Thursday, November 17, 2005

What makes a quality ride? I am a roadie, for the most part. I really enjoy the early morning, no wind, pleasant temperature deserted road type rides. But I have another side too. I love the concept of mountain biking, but in order to ride my mtb I have to drive somewhere for good singletrack. There are some deserted railroad beds that have been converted to trails near me that I can easily get to. The problem with them is they are FLAT, and that means boring. The only grade they have is no more than 1 or 2% because trains used them. I just ride these on my road bike on my way to and from other ride sections of the road routes. Because I need to start and stop at my door (see Fatty's blog about this), I almost never ride the mtb. I am getting the itch to travel to some quality spots for the wonderous experience of riding in the wilderness areas. Thanks for that, Fatty; your blog has ignited my desire and determination to really get out there and see the USA from the seat of my bike... In the meantime, I have developed some pretty cool wrinkles on some of my rides over the years that are unusual for a roadie to do but they really enhance the cycling experience for me.

There is a county parkland that has some excellent roads to it. They do not, however, have good roads coming away from it. If this is confusing (why doesn't he just turn around and ride back the way he came?), please know that cycling must involve a circuit, or loop, in order to be in harmony with the cycling gods. That's just the way it is. I discovered by exploration and map reading that there was a horse trail that led to a class five gravel road that in turn led to a short section of the highway (that I did not want to ride on) that in turn took me to the appropriate tertiary road that was good for biking. This route created the needed loop and kept me off the highway. So, I occasionally treat some park visitors to the weird sight of a lycra clad cyclist on a road bike cruising past their picnic and into the woods on the horse trail, never to return. There is a quarter mile of horse trail followed by a game trail on which I get to bust a pretty cool move. There is a wood barrier that the trail passes under. Hikers need to stoop under the 2 X 12; I ride under it by moving forward of the seat (which clears the barrier by five or six inches) and positioning my chest forward of the handlebars and snaking under the beam. Then its off through the farmers field and around the cows to the gravel road. I love that ride.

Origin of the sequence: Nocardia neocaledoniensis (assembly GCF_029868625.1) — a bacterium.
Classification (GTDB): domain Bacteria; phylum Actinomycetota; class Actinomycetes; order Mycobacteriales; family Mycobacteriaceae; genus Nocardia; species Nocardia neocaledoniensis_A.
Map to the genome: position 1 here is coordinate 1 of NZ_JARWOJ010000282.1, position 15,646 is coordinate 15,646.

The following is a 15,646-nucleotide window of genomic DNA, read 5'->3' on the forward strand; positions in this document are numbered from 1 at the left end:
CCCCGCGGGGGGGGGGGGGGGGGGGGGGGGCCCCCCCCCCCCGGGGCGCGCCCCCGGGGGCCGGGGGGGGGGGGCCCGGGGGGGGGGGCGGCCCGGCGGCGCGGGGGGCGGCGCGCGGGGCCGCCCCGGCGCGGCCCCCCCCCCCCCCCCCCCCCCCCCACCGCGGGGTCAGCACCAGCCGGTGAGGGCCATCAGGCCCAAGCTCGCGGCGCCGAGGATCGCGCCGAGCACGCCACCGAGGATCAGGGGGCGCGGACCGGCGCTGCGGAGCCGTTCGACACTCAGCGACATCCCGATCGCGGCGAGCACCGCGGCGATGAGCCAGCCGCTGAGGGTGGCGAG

Further out of town there is Lake Waconia that has a hilly gravel road around the north shore of it. There is about two miles of this road and it is another of my favorites, as it comes after about fifty miles of road riding and is a welcome relief from pavement for a short while. I know that someday soon this area will be developed and this road will disappear under the tarmac. I will still ride it but I will ride with that melancholy feeling that I get on many roads that I have ridden for years but now have been upgraded and "improved".

These rides will now have to wait until next Spring to be cycled on again. Winter has arrived and it is fixie city until the thaw. I am putting 700c X 25cm tires on the fixie (1970 Gitane Tour de France) to get a bigger footprint and avoid flats. Changing flats below freezing isn't much fun. Its better than changing flats in rain with an air temperature of forty, but only just a little better.


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